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The nuclear industry is dying: with Small Nuclear Reactors they pretend it’s not – theme for December 20

nuclear is dead, but pretending it’s not” – so writes Michael Barnard in a brilliant study of the state of the industry in the UK and USA.

Barnard doesn’t even mention Small Nuclear Reactors – he is concentrating on the clean-up costs and the rorts.

But the entire crooked and dirty industry is now hanging its desperate last hopes on Small Nuclear Reactors, which will probably turn out to be even dirtier and more crooked than the old industry’

The Small Nuclear Reactor push is a confidence trick being played on the whole world.   In the Western world, by slick propaganda regurgitated by journalists, who, for whatever reason, don’t seek the truth.

In the totalitarian world of Russia and China,  it is unlikely that any criticism of government policy would be tolerated.

Small Nuclear Reactors  do have that one use –   siphoning off public money towards nuclear weapons, training scientists for nuclear weaponry, while putting up the lying facade of peacefulness, and “climate action”

 

 

 

December 3, 2020 Posted by | Christina's themes | 6 Comments

UK’s Business, Energy and Industrial Strategy (BEIS) Department rejects the claim that nuclear power is ”zero carbon”

Business, Energy and Industrial Strategy (BEIS) Department accept that nuclear is not a ‘zero carbon’ source of electricity– implications for EdF’s advertisement claims. TASC 30th November 2020

On the 15th October, Together Against Sizewell C (TASC) wrote to BEIS pointing out that the nuclear power developer behind Hinkley Point C and the notional Sizewell C plants was justifying its TV ad claim that it is the ‘biggest producer of carbon free electricity’ by referencing a BEIS website in which the claim of ’zero carbon’ was made for renewables and nuclear.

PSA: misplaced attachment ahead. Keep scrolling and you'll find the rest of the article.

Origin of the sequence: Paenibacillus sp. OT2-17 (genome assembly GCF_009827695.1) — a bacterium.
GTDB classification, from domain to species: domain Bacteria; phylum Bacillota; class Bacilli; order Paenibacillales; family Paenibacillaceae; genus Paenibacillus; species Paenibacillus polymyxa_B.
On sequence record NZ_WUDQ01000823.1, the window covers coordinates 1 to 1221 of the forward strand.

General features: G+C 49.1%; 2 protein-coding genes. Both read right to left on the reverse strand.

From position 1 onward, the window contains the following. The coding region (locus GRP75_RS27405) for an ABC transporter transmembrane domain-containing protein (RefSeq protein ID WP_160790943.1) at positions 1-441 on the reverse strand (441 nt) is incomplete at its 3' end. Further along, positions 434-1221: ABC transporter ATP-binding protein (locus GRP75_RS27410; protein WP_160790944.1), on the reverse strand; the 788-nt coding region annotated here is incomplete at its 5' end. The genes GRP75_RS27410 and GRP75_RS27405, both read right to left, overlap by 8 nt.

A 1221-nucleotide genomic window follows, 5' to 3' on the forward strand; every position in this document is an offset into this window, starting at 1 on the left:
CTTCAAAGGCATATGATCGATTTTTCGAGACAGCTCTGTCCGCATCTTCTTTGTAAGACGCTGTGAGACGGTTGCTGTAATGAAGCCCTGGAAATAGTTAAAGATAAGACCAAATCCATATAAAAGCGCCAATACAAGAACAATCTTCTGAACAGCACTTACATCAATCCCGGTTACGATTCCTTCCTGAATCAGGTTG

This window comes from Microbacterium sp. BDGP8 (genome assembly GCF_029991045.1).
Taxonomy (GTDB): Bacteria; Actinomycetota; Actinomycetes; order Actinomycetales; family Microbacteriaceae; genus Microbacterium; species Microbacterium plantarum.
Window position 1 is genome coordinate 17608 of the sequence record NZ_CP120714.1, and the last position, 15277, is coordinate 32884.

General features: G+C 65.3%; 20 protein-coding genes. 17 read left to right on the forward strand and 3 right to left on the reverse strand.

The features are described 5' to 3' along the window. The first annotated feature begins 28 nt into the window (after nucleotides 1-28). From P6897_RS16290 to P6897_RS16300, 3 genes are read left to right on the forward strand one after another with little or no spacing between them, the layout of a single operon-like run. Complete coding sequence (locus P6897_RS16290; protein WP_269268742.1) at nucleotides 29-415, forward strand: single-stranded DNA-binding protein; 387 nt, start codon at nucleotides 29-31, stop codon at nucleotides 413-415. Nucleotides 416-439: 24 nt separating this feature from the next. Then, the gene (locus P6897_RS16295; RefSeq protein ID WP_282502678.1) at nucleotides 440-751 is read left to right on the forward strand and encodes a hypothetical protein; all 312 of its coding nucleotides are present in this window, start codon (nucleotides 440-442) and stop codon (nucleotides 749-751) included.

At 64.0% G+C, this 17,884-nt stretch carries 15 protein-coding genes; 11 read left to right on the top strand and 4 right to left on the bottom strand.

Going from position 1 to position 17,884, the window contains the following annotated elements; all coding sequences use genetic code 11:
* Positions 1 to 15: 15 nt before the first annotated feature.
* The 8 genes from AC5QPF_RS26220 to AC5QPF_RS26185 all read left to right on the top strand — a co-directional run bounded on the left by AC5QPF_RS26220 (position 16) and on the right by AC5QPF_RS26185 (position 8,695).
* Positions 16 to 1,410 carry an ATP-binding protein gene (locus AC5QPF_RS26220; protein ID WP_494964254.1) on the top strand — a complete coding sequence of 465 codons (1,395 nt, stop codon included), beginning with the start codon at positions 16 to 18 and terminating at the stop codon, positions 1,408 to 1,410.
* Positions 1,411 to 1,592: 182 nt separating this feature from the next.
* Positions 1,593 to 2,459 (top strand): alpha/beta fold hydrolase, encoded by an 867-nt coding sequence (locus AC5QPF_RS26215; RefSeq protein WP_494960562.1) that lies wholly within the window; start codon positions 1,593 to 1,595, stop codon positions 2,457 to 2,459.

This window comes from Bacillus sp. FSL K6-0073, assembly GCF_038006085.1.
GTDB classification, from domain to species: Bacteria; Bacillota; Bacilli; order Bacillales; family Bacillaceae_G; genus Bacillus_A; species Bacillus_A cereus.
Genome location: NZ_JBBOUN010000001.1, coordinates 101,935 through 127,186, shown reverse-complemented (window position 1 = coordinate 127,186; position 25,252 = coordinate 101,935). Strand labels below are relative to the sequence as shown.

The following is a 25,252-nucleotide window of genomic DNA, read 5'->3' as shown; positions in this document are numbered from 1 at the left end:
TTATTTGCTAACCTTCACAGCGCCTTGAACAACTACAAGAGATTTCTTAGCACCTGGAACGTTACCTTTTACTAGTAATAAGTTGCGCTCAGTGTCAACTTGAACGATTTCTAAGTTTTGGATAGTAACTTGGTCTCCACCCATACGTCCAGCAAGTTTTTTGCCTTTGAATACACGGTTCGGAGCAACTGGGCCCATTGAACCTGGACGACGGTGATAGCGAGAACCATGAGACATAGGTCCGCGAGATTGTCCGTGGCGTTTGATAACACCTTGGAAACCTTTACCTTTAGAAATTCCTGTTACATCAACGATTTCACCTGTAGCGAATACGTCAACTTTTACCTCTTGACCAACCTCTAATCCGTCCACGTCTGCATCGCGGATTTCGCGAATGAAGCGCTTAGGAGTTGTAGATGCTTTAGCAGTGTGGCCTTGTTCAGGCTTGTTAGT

In a response to TASC received on the 25th November, Director of Nuclear at BEIS, Stephen Speed who also co-chairs the BEIS/NGO nuclear forum acknowledged the error, stated, ‘….we agree with your argument that the environmental impact table of the Fuel Mix Disclosure report could cause confusion. I have asked for the report to be amended with a line that explains that the table relates only to generator emissions in the operational phase and does not include emissions related to the fuel supply chain or maintenance
activities.’

Despite the fact that TASC would still contest the assumption that even generator carbon emissions are zero, the concession
from BEIS is a good interim result. Commenting on the agreement to alter the information on the website, Pete Wilkinson, Chairman of TASC, said today, ‘This acknowledgement from BEIS is welcome and important. At a time when the future of nuclear power in the UK is in the balance, removing official support for the zero carbon claim changes the game, and  fundamentally exposes nuclear power’s climate change credentials as insignificant.

The word ‘zero’ can no longer be used when referencing nuclear power and carbon. ‘Moreover, it forces EdF to desist in making